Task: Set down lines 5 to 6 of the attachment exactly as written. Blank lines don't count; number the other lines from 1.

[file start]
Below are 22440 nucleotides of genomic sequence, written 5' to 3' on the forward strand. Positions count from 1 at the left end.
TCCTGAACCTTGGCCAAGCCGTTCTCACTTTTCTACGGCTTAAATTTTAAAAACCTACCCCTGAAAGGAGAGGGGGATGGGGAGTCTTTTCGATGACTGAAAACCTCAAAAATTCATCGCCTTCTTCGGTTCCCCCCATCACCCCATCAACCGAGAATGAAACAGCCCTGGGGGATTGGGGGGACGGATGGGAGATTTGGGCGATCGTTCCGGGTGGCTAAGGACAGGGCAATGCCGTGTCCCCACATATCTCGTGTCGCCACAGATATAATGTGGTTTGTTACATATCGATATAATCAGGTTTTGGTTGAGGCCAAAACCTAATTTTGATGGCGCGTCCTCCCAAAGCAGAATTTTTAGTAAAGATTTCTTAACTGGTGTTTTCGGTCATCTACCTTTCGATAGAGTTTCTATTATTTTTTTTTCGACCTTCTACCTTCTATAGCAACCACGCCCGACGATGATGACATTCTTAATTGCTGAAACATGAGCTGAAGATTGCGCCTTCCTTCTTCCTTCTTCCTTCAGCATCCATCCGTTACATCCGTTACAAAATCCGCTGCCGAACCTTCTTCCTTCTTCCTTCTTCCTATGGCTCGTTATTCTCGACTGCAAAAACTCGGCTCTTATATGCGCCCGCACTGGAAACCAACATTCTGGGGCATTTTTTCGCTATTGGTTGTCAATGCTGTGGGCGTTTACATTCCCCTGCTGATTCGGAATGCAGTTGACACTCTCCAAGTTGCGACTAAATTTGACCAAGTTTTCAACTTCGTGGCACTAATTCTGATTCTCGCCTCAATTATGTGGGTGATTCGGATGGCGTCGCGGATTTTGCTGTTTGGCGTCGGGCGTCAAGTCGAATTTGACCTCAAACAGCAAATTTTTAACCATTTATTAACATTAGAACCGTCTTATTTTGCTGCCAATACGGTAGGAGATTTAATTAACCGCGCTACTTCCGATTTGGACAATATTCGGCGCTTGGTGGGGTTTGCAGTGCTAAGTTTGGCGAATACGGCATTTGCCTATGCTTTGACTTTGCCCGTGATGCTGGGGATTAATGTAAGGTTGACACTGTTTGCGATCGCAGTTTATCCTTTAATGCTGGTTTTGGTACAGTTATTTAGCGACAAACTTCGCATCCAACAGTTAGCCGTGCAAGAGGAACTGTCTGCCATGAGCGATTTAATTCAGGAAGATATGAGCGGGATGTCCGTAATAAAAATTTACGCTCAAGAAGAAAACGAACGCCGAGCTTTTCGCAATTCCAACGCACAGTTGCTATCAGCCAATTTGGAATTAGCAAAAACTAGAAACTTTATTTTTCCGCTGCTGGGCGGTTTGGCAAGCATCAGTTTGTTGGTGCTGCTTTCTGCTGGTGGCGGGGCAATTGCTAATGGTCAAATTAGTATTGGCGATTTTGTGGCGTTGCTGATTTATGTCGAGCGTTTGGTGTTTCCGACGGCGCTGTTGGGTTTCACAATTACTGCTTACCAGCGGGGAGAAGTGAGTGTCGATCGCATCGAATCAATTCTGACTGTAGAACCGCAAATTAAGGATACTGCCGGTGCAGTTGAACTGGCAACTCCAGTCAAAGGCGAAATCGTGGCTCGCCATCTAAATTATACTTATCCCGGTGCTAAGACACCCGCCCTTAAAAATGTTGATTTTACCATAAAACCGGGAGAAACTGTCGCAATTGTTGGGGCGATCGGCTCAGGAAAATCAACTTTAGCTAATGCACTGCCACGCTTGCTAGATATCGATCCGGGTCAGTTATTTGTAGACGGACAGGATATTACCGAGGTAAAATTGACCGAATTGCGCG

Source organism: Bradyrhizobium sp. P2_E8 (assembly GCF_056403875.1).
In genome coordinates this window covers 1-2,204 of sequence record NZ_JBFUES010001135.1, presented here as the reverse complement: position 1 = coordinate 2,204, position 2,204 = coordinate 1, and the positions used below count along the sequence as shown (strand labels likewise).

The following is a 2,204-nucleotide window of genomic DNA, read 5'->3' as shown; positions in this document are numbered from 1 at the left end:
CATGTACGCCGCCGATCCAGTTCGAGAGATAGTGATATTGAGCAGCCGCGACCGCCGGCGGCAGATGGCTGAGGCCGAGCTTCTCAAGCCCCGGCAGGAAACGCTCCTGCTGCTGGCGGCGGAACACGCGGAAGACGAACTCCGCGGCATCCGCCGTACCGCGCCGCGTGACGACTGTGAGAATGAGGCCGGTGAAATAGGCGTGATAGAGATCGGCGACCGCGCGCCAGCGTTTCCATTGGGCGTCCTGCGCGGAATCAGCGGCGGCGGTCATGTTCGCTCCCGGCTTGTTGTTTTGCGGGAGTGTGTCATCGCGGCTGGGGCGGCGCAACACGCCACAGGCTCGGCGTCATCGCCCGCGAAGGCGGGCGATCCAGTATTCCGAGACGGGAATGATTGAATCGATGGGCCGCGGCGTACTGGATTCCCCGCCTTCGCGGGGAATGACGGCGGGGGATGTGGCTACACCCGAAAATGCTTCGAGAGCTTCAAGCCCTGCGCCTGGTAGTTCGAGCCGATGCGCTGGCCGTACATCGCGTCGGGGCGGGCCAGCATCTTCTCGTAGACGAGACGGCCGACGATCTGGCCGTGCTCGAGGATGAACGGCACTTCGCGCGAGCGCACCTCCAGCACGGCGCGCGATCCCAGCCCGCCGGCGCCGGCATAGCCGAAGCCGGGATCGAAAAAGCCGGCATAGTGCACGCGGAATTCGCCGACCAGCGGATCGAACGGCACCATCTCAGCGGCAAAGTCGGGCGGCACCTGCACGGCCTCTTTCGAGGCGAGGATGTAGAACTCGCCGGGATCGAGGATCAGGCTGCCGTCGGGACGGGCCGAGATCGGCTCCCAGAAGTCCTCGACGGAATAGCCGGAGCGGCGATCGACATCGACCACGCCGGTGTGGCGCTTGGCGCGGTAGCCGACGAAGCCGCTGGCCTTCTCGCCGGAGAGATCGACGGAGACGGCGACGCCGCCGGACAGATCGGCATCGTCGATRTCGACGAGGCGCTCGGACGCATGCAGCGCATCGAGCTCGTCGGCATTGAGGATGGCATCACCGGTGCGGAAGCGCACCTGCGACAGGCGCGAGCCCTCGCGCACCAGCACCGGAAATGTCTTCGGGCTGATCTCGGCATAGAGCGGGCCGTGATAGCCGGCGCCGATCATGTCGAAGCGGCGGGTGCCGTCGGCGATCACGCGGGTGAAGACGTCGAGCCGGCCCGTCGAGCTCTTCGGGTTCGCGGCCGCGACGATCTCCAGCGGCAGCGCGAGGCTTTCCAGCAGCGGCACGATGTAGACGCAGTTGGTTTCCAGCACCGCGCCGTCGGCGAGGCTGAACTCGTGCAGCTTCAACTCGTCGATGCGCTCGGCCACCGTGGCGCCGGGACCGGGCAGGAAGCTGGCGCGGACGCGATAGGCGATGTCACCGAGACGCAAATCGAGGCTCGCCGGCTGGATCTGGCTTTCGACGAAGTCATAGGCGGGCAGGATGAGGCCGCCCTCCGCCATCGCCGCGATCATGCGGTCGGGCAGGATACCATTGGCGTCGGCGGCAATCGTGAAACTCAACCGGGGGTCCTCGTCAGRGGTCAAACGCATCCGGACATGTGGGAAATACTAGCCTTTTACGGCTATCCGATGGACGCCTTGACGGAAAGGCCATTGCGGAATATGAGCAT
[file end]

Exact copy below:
The following is a 2,204-nucleotide window of genomic DNA, read 5'->3' as shown; positions in this document are numbered from 1 at the left end:
CATGTACGCCGCCGATCCAGTTCGAGAGATAGTGATATTGAGCAGCCGCGACCGCCGGCGGCAGATGGCTGAGGCCGAGCTTCTCAAGCCCCGGCAGGAAACGCTCCTGCTGCTGGCGGCGGAACACGCGGAAGACGAACTCCGCGGCATCCGCCGTACCGCGCCGCGTGACGACTGTGAGAATGAGGCCGGTGAAATAGGCGTGATAGAGATCGGCGACCGCGCGCCAGCGTTTCCATTGGGCGTCCTGCGCGGAATCAGCGGCGGCGGTCATGTTCGCTCCCGGCTTGTTGTTTTGCGGGAGTGTGTCATCGCGGCTGGGGCGGCGCAACACGCCACAGGCTCGGCGTCATCGCCCGCGAAGGCGGGCGATCCAGTATTCCGAGACGGGAATGATTGAATCGATGGGCCGCGGCGTACTGGATTCCCCGCCTTCGCGGGGAATGACGGCGGGGGATGTGGCTACACCCGAAAATGCTTCGAGAGCTTCAAGCCCTGCGCCTGGTAGTTCGAGCCGATGCGCTGGCCGTACATCGCGTCGGGGCGGGCCAGCATCTTCTCGTAGACGAGACGGCCGACGATCTGGCCGTGCTCGAGGATGAACGGCACTTCGCGCGAGCGCACCTCCAGCACGGCGCGCGATCCCAGCCCGCCGGCGCCGGCATAGCCGAAGCCGGGATCGAAAAAGCCGGCATAGTGCACGCGGAATTCGCCGACCAGCGGATCGAACGGCACCATCTCAGCGGCAAAGTCGGGCGGCACCTGCACGGCCTCTTTCGAGGCGAGGATGTAGAACTCGCCGGGATCGAGGATCAGGCTGCCGTCGGGACGGGCCGAGATCGGCTCCCAGAAGTCCTCGACGGAATAGCCGGAGCGGCGATCGACATCGACCACGCCGGTGTGGCGCTTGGCGCGGTAGCCGACGAAGCCGCTGGCCTTCTCGCCGGAGAGATCGACGGAGACGGCGACGCCGCCGGACAGATCGGCATCGTCGATRTCGACGAGGCGCTCGGACGCATGCAGCGCATCGAGCTCGTCGGCATTGAGGATGGCATCACCGGTGCGGAAGCGCACCTGCGACAGGCGCGAGCCCTCGCGCACCAGCACCGGAAATGTCTTCGGGCTGATCTCGGCATAGAGCGGGCCGTGATAGCCGGCGCCGATCATGTCGAAGCGGCGGGTGCCGTCGGCGATCACGCGGGTGAAGACGTCGAGCCGGCCCGTCGAGCTCTTCGGGTTCGCGGCCGCGACGATCTCCAGCGGCAGCGCGAGGCTTTCCAGCAGCGGCACGATGTAGACGCAGTTGGTTTCCAGCACCGCGCCGTCGGCGAGGCTGAACTCGTGCAGCTTCAACTCGTCGATGCGCTCGGCCACCGTGGCGCCGGGACCGGGCAGGAAGCTGGCGCGGACGCGATAGGCGATGTCACCGAGACGCAAATCGAGGCTCGCCGGCTGGATCTGGCTTTCGACGAAGTCATAGGCGGGCAGGATGAGGCCGCCCTCCGCCATCGCCGCGATCATGCGGTCGGGCAGGATACCATTGGCGTCGGCGGCAATCGTGAAACTCAACCGGGGGTCCTCGTCAGRGGTCAAACGCATCCGGACATGTGGGAAATACTAGCCTTTTACGGCTATCCGATGGACGCCTTGACGGAAAGGCCATTGCGGAATATGAGCAT